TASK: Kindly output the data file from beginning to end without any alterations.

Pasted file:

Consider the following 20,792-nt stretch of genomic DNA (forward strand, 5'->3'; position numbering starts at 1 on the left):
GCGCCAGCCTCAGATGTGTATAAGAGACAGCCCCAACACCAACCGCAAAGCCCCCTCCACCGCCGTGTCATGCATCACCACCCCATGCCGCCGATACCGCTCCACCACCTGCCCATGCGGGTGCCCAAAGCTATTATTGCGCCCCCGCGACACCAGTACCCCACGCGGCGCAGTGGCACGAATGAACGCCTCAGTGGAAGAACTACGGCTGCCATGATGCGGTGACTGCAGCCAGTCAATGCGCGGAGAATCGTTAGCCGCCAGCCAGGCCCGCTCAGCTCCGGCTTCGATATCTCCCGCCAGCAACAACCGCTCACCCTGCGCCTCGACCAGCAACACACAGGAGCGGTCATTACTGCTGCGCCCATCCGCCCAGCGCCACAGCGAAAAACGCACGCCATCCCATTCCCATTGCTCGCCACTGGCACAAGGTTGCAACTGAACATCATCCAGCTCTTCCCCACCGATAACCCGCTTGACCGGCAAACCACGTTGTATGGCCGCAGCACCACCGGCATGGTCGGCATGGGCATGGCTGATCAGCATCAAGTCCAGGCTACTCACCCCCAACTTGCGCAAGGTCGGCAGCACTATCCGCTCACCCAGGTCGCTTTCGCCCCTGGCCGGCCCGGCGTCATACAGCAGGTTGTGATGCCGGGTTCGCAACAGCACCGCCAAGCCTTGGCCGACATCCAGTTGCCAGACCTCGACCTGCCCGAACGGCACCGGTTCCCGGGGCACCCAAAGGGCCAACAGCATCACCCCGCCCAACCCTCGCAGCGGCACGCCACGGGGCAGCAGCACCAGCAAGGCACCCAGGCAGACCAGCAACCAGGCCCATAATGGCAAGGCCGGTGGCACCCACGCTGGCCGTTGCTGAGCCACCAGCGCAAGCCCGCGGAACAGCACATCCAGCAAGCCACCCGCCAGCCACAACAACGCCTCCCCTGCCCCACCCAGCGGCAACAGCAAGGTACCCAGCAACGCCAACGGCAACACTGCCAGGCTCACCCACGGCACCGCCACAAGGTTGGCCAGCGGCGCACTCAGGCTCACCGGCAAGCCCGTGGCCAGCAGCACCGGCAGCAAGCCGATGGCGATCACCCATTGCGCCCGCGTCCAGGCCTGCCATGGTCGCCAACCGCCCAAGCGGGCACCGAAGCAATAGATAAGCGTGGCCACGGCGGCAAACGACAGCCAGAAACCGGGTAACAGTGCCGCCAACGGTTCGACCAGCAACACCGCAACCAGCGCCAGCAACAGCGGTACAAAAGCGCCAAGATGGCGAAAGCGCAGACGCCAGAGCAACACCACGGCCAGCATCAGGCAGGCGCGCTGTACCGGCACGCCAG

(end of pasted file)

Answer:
Consider the following 20,792-nt stretch of genomic DNA (forward strand, 5'->3'; position numbering starts at 1 on the left):
GCGCCAGCCTCAGATGTGTATAAGAGACAGCCCCAACACCAACCGCAAAGCCCCCTCCACCGCCGTGTCATGCATCACCACCCCATGCCGCCGATACCGCTCCACCACCTGCCCATGCGGGTGCCCAAAGCTATTATTGCGCCCCCGCGACACCAGTACCCCACGCGGCGCAGTGGCACGAATGAACGCCTCAGTGGAAGAACTACGGCTGCCATGATGCGGTGACTGCAGCCAGTCAATGCGCGGAGAATCGTTAGCCGCCAGCCAGGCCCGCTCAGCTCCGGCTTCGATATCTCCCGCCAGCAACAACCGCTCACCCTGCGCCTCGACCAGCAACACACAGGAGCGGTCATTACTGCTGCGCCCATCCGCCCAGCGCCACAGCGAAAAACGCACGCCATCCCATTCCCATTGCTCGCCACTGGCACAAGGTTGCAACTGAACATCATCCAGCTCTTCCCCACCGATAACCCGCTTGACCGGCAAACCACGTTGTATGGCCGCAGCACCACCGGCATGGTCGGCATGGGCATGGCTGATCAGCATCAAGTCCAGGCTACTCACCCCCAACTTGCGCAAGGTCGGCAGCACTATCCGCTCACCCAGGTCGCTTTCGCCCCTGGCCGGCCCGGCGTCATACAGCAGGTTGTGATGCCGGGTTCGCAACAGCACCGCCAAGCCTTGGCCGACATCCAGTTGCCAGACCTCGACCTGCCCGAACGGCACCGGTTCCCGGGGCACCCAAAGGGCCAACAGCATCACCCCGCCCAACCCTCGCAGCGGCACGCCACGGGGCAGCAGCACCAGCAAGGCACCCAGGCAGACCAGCAACCAGGCCCATAATGGCAAGGCCGGTGGCACCCACGCTGGCCGTTGCTGAGCCACCAGCGCAAGCCCGCGGAACAGCACATCCAGCAAGCCACCCGCCAGCCACAACAACGCCTCCCCTGCCCCACCCAGCGGCAACAGCAAGGTACCCAGCAACGCCAACGGCAACACTGCCAGGCTCACCCACGGCACCGCCACAAGGTTGGCCAGCGGCGCACTCAGGCTCACCGGCAAGCCCGTGGCCAGCAGCACCGGCAGCAAGCCGATGGCGATCACCCATTGCGCCCGCGTCCAGGCCTGCCATGGTCGCCAACCGCCCAAGCGGGCACCGAAGCAATAGATAAGCGTGGCCACGGCGGCAAACGACAGCCAGAAACCGGGTAACAGTGCCGCCAACGGTTCGACCAGCAACACCGCAACCAGCGCCAGCAACAGCGGTACAAAAGCGCCAAGATGGCGAAAGCGCAGACGCCAGAGCAACACCACGGCCAGCATCAGGCAGGCGCGCTGTACCGGCACGCCAG